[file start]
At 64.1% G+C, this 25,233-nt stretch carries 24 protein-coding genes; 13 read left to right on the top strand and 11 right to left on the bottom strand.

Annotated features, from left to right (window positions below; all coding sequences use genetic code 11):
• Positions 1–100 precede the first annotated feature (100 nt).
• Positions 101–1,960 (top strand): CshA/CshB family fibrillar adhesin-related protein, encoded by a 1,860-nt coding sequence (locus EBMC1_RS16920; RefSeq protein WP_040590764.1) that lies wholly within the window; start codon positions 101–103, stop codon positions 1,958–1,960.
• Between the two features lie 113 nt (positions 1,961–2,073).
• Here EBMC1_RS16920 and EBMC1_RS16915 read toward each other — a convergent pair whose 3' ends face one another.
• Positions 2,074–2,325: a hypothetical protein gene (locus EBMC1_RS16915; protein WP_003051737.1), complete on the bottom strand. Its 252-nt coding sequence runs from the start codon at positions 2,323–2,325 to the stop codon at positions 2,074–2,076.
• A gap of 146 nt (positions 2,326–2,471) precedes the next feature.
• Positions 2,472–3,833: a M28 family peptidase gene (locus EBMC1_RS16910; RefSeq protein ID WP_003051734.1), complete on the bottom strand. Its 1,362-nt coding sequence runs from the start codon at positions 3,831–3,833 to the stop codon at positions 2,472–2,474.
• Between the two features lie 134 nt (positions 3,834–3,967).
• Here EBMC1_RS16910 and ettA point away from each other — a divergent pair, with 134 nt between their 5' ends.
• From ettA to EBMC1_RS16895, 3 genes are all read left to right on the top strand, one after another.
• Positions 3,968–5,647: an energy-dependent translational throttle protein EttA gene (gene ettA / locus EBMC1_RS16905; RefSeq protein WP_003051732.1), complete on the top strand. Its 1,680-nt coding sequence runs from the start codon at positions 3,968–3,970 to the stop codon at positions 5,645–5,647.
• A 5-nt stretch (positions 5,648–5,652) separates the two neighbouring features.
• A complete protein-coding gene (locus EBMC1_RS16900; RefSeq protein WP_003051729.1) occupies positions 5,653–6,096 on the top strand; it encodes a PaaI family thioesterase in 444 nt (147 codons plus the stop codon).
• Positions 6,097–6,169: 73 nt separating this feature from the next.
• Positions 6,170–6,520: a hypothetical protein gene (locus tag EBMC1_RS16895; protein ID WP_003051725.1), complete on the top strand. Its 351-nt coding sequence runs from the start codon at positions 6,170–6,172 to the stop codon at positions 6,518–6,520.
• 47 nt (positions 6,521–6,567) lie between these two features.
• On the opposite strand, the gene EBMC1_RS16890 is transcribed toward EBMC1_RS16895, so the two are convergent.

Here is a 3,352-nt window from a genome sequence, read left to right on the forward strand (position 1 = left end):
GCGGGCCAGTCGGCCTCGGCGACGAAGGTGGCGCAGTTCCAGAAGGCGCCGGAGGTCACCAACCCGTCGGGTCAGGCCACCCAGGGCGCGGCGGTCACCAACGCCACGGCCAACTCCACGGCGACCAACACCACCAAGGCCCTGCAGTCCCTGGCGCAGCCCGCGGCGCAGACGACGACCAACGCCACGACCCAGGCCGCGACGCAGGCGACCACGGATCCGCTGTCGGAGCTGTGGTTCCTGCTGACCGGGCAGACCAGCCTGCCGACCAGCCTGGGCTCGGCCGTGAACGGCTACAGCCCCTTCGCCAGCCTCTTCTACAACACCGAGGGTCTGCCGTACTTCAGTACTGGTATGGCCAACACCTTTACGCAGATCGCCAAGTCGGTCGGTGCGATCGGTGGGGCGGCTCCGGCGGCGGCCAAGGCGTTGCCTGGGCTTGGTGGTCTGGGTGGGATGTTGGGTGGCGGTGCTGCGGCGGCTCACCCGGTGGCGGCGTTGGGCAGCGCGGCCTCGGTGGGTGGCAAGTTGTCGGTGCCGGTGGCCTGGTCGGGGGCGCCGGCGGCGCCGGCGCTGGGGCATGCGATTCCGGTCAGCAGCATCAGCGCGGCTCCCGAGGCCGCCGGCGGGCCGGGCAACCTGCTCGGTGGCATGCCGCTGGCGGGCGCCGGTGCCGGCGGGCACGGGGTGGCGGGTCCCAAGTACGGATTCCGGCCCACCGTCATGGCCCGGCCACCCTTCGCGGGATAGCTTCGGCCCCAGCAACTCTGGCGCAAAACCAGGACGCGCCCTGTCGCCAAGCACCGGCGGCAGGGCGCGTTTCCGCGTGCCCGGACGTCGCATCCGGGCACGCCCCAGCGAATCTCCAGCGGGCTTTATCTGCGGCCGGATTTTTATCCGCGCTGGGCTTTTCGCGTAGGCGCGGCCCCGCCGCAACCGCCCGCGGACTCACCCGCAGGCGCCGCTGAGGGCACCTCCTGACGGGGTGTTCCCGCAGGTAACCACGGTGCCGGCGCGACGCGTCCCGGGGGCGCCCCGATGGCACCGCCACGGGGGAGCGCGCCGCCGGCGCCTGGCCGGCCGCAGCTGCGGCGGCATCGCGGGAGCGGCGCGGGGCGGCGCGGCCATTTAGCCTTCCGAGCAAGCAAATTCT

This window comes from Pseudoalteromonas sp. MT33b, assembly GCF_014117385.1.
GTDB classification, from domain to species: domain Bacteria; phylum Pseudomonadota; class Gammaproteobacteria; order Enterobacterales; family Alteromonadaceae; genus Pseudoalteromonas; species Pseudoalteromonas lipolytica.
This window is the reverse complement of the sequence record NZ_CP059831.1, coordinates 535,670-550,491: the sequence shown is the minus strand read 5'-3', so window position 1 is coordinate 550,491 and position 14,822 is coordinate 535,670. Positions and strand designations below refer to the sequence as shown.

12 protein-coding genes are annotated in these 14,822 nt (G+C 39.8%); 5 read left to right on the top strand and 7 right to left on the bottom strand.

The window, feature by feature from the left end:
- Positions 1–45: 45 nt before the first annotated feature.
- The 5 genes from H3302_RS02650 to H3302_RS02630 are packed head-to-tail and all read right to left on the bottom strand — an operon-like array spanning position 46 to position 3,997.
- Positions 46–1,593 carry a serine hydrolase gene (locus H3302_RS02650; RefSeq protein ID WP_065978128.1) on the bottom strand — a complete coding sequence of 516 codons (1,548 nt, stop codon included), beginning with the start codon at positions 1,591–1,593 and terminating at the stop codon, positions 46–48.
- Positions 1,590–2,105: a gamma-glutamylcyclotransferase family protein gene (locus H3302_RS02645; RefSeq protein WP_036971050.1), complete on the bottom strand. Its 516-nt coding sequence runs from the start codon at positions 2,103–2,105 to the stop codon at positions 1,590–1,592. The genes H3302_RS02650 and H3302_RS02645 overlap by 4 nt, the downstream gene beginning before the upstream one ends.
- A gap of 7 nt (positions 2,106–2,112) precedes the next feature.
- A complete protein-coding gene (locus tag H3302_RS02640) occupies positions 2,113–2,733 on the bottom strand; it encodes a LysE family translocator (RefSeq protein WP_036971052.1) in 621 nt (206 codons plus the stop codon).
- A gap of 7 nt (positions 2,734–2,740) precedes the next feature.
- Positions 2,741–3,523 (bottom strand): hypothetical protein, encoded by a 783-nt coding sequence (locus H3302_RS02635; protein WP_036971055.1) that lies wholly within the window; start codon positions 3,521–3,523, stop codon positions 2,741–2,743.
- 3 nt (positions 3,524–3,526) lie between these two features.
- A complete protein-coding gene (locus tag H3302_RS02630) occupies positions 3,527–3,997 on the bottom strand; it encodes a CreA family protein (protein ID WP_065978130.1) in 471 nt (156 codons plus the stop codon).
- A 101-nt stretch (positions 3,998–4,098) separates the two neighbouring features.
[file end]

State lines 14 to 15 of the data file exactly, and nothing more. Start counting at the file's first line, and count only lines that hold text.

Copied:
• A 5-nt stretch (positions 5,648–5,652) separates the two neighbouring features.
• A complete protein-coding gene (locus EBMC1_RS16900; RefSeq protein WP_003051729.1) occupies positions 5,653–6,096 on the top strand; it encodes a PaaI family thioesterase in 444 nt (147 codons plus the stop codon).